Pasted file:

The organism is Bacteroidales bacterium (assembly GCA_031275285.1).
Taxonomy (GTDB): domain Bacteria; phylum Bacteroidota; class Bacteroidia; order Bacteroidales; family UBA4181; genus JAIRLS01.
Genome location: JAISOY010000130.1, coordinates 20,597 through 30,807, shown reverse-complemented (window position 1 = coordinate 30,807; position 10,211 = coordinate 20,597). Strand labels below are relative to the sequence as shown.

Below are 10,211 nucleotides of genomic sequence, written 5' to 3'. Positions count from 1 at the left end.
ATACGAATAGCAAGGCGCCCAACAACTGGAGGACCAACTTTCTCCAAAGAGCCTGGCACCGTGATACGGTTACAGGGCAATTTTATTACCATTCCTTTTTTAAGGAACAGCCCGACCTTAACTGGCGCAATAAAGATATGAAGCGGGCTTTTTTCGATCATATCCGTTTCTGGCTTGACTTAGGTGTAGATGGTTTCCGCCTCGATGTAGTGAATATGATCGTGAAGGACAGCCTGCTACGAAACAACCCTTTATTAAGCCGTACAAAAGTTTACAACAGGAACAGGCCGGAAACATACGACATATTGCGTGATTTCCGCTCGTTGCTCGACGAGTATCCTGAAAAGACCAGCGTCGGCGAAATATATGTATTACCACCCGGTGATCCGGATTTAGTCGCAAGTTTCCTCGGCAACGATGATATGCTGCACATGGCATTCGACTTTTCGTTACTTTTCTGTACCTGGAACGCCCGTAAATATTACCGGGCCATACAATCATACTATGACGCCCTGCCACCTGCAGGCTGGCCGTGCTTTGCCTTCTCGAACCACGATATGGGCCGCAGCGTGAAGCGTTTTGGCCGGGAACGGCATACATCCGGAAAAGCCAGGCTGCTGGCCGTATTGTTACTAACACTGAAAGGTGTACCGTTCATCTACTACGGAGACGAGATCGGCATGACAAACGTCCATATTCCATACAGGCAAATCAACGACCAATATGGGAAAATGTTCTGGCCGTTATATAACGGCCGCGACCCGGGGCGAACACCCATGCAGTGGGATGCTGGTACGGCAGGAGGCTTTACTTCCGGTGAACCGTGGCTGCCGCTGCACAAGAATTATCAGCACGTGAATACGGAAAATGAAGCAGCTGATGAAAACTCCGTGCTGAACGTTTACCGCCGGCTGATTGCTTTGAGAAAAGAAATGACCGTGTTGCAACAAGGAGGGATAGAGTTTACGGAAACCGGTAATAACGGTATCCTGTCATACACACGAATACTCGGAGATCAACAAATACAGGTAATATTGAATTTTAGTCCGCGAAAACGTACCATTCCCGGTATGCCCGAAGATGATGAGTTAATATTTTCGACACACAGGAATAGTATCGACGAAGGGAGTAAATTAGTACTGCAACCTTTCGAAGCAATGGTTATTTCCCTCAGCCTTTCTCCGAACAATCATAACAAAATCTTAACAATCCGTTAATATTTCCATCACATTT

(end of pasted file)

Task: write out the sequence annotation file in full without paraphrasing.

The organism is Bacteroidales bacterium (assembly GCA_031275285.1).
Taxonomy (GTDB): domain Bacteria; phylum Bacteroidota; class Bacteroidia; order Bacteroidales; family UBA4181; genus JAIRLS01.
Genome location: JAISOY010000130.1, coordinates 20,597 through 30,807, shown reverse-complemented (window position 1 = coordinate 30,807; position 10,211 = coordinate 20,597). Strand labels below are relative to the sequence as shown.

Below are 10,211 nucleotides of genomic sequence, written 5' to 3'. Positions count from 1 at the left end.
ATACGAATAGCAAGGCGCCCAACAACTGGAGGACCAACTTTCTCCAAAGAGCCTGGCACCGTGATACGGTTACAGGGCAATTTTATTACCATTCCTTTTTTAAGGAACAGCCCGACCTTAACTGGCGCAATAAAGATATGAAGCGGGCTTTTTTCGATCATATCCGTTTCTGGCTTGACTTAGGTGTAGATGGTTTCCGCCTCGATGTAGTGAATATGATCGTGAAGGACAGCCTGCTACGAAACAACCCTTTATTAAGCCGTACAAAAGTTTACAACAGGAACAGGCCGGAAACATACGACATATTGCGTGATTTCCGCTCGTTGCTCGACGAGTATCCTGAAAAGACCAGCGTCGGCGAAATATATGTATTACCACCCGGTGATCCGGATTTAGTCGCAAGTTTCCTCGGCAACGATGATATGCTGCACATGGCATTCGACTTTTCGTTACTTTTCTGTACCTGGAACGCCCGTAAATATTACCGGGCCATACAATCATACTATGACGCCCTGCCACCTGCAGGCTGGCCGTGCTTTGCCTTCTCGAACCACGATATGGGCCGCAGCGTGAAGCGTTTTGGCCGGGAACGGCATACATCCGGAAAAGCCAGGCTGCTGGCCGTATTGTTACTAACACTGAAAGGTGTACCGTTCATCTACTACGGAGACGAGATCGGCATGACAAACGTCCATATTCCATACAGGCAAATCAACGACCAATATGGGAAAATGTTCTGGCCGTTATATAACGGCCGCGACCCGGGGCGAACACCCATGCAGTGGGATGCTGGTACGGCAGGAGGCTTTACTTCCGGTGAACCGTGGCTGCCGCTGCACAAGAATTATCAGCACGTGAATACGGAAAATGAAGCAGCTGATGAAAACTCCGTGCTGAACGTTTACCGCCGGCTGATTGCTTTGAGAAAAGAAATGACCGTGTTGCAACAAGGAGGGATAGAGTTTACGGAAACCGGTAATAACGGTATCCTGTCATACACACGAATACTCGGAGATCAACAAATACAGGTAATATTGAATTTTAGTCCGCGAAAACGTACCATTCCCGGTATGCCCGAAGATGATGAGTTAATATTTTCGACACACAGGAATAGTATCGACGAAGGGAGTAAATTAGTACTGCAACCTTTCGAAGCAATGGTTATTTCCCTCAGCCTTTCTCCGAACAATCATAACAAAATCTTAACAATCCGTTAATATTTCCATCACATTT